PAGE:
Educational content on VJDementia is intended for healthcare professionals only. By visiting this website and accessing this information you confirm that you are a healthcare professional.

Share this video  

AAIC 2022 | Aducanumab updated monitoring recommendations for amyloid-related imaging abnormalities (ARIA)

Amyloid-related imaging abnormalities (ARIA) are a significant side effect of amyloid-lowering antibodies, such as aducanumab. Stephen Salloway, MD, Brown University, Butler Hospital, Providence, RI, explores the significance of ARIA in Alzheimer’s disease (AD) treatment and discusses what changes in monitoring recommendations have been implemented to reflect this. A high percentage of individuals do not experience symptoms from ARIA, however, there is still a risk of significant clinical events that need to be accounted for. Because of this, the FDA has updated prescribing guidelines and new appropriate use recommendations have been published, emphasizing the need to detect and manage ARIA early to minimize this risk. This has occurred in response to Phase III trial data assessing aducanumab use. MRI at baseline is recommended to ensure that patients are suitable for treatment: individuals should not have evidence of cerebral amyloid angiopathy, multiple microhemorrhages, multiple areas of superficial siderosis, or extensive cerebrovascular disease. Additional scans are also recommended within the first year as treatment dose is titrated. A conservative monitoring plan should be established with a multidisciplinary approach, to include professionals familiar with ARIA. Genetic testing prior to treatment is also now recommended, as patients with an APOE4 genotype are at greater risk of ARIA occurrence. This interview took place at the Alzheimer’s Association International Conference (AAIC) 2022 in San Diego, CA.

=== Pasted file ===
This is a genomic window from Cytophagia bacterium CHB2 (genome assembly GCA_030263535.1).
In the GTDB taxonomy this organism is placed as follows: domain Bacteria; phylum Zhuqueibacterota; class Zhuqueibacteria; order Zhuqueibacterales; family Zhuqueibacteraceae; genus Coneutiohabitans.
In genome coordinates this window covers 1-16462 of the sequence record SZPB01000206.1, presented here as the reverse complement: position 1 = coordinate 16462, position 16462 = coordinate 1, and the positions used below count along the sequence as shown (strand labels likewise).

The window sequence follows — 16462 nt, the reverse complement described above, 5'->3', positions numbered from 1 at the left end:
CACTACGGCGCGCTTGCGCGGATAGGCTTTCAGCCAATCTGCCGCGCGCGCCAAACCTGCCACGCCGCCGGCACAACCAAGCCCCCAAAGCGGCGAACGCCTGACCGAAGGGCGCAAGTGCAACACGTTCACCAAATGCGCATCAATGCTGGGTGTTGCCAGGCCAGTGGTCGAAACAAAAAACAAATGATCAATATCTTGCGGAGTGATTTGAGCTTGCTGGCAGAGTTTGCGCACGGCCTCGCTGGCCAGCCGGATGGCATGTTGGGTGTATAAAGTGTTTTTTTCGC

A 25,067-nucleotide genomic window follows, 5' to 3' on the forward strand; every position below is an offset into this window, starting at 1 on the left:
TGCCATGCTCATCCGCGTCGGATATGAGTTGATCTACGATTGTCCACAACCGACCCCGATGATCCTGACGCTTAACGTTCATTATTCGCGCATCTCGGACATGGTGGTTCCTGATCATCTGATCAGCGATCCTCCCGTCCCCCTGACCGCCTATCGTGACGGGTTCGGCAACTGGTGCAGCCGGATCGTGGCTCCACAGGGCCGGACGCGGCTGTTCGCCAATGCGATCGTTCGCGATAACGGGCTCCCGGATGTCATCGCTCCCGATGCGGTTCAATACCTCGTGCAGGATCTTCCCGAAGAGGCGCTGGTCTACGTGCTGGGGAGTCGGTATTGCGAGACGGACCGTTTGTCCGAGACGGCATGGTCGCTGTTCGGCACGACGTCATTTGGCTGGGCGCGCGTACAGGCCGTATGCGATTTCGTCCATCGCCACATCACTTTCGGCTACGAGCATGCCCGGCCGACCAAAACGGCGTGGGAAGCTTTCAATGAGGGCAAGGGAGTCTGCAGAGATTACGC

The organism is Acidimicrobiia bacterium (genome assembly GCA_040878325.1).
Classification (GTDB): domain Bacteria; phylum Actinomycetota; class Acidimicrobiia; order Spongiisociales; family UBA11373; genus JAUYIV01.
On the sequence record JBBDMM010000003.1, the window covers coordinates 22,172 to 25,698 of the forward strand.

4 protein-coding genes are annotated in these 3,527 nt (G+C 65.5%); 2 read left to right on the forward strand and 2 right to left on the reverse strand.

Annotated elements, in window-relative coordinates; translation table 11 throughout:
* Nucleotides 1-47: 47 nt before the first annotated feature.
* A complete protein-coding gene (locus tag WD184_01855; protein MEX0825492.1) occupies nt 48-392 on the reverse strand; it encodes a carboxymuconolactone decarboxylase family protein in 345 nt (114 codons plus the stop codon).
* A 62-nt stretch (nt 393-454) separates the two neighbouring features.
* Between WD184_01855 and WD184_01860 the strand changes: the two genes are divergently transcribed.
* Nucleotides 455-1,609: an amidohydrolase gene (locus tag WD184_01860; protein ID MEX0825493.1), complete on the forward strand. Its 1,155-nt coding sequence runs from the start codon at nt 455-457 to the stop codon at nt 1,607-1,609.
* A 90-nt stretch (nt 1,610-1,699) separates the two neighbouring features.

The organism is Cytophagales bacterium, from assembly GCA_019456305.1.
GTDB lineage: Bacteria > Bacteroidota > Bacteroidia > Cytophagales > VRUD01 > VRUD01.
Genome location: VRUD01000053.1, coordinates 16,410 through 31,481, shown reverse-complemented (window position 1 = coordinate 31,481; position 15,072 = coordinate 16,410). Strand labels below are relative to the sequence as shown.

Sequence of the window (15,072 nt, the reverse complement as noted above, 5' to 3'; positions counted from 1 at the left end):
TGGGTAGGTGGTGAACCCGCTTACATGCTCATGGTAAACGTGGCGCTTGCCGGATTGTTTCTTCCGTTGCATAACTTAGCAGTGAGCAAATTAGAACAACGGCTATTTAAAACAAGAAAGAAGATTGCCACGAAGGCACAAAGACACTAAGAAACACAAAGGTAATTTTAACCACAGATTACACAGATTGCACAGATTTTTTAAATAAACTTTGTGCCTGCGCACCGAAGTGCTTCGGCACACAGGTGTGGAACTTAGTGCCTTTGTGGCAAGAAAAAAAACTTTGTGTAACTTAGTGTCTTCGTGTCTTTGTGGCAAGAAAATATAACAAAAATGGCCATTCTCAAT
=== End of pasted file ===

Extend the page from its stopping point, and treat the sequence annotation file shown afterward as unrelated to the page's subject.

Dr. Salloway was the co-chair of the Investigator Steering Committee for the Aducanumab phase 3 program and he served as a site PI for the aducanumab and lecanemab phase 3 studies, the donanemab phase 2 trial and he was the Project Arm Leader for gantenerumab in DIAN-TU. He has received consulting income from Biogen, Lilly, Roche, Genentech, Bolden, Amylyx, Prothena and Eisai. He has no stock or royalties related to any medication in development. Dr. Salloway serves on the planning committee for the National Disease Modifying Treatment and Diagnostic Registry Work Group and he is a member of the ADRD Therapeutics Work Group. He is the first author for the report of ARIA in aducanumab phase 3 (Salloway, JAMA Neurology, 2022), the report of gantenerumab and solanezumab in DIAN-TU (Salloway, Nature Medicine, 2021). He is a co-author on the report of the donanemab phase 2 trial (Mintun, NEJM, 2021) and the Aducanumab Appropriate Use Recommendations (Cummings, Journal of the Prevention of Alzheimer’s Disease, 2021).